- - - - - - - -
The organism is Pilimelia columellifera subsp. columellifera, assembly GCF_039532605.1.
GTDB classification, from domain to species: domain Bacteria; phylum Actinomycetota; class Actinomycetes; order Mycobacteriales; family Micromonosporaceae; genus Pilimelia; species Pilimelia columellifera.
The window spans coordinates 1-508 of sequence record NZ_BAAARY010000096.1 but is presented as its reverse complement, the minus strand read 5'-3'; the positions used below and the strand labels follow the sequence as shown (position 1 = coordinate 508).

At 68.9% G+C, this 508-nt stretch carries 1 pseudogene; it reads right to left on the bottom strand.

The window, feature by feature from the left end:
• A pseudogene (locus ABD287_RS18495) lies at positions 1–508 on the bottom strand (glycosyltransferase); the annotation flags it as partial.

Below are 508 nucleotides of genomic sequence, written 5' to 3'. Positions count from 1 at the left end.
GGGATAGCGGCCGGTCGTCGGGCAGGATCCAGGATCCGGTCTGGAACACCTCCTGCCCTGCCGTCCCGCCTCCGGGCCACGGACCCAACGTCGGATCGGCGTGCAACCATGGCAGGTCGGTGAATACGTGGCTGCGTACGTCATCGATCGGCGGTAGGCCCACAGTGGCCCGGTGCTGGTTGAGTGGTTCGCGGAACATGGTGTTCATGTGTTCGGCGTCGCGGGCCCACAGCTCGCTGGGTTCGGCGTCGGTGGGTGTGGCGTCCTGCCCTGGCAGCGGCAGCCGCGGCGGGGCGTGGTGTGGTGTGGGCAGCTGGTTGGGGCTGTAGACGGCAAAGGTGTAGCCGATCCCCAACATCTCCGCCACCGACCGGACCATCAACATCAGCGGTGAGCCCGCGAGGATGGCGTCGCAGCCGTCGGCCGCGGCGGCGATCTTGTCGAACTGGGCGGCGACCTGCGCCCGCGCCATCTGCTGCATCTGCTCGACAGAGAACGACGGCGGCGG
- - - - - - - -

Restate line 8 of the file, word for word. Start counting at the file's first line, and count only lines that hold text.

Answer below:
GGGATAGCGGCCGGTCGTCGGGCAGGATCCAGGATCCGGTCTGGAACACCTCCTGCCCTGCCGTCCCGCCTCCGGGCCACGGACCCAACGTCGGATCGGCGTGCAACCATGGCAGGTCGGTGAATACGTGGCTGCGTACGTCATCGATCGGCGGTAGGCCCACAGTGGCCCGGTGCTGGTTGAGTGGTTCGCGGAACATGGTGTTCATGTGTTCGGCGTCGCGGGCCCACAGCTCGCTGGGTTCGGCGTCGGTGGGTGTGGCGTCCTGCCCTGGCAGCGGCAGCCGCGGCGGGGCGTGGTGTGGTGTGGGCAGCTGGTTGGGGCTGTAGACGGCAAAGGTGTAGCCGATCCCCAACATCTCCGCCACCGACCGGACCATCAACATCAGCGGTGAGCCCGCGAGGATGGCGTCGCAGCCGTCGGCCGCGGCGGCGATCTTGTCGAACTGGGCGGCGACCTGCGCCCGCGCCATCTGCTGCATCTGCTCGACAGAGAACGACGGCGGCGG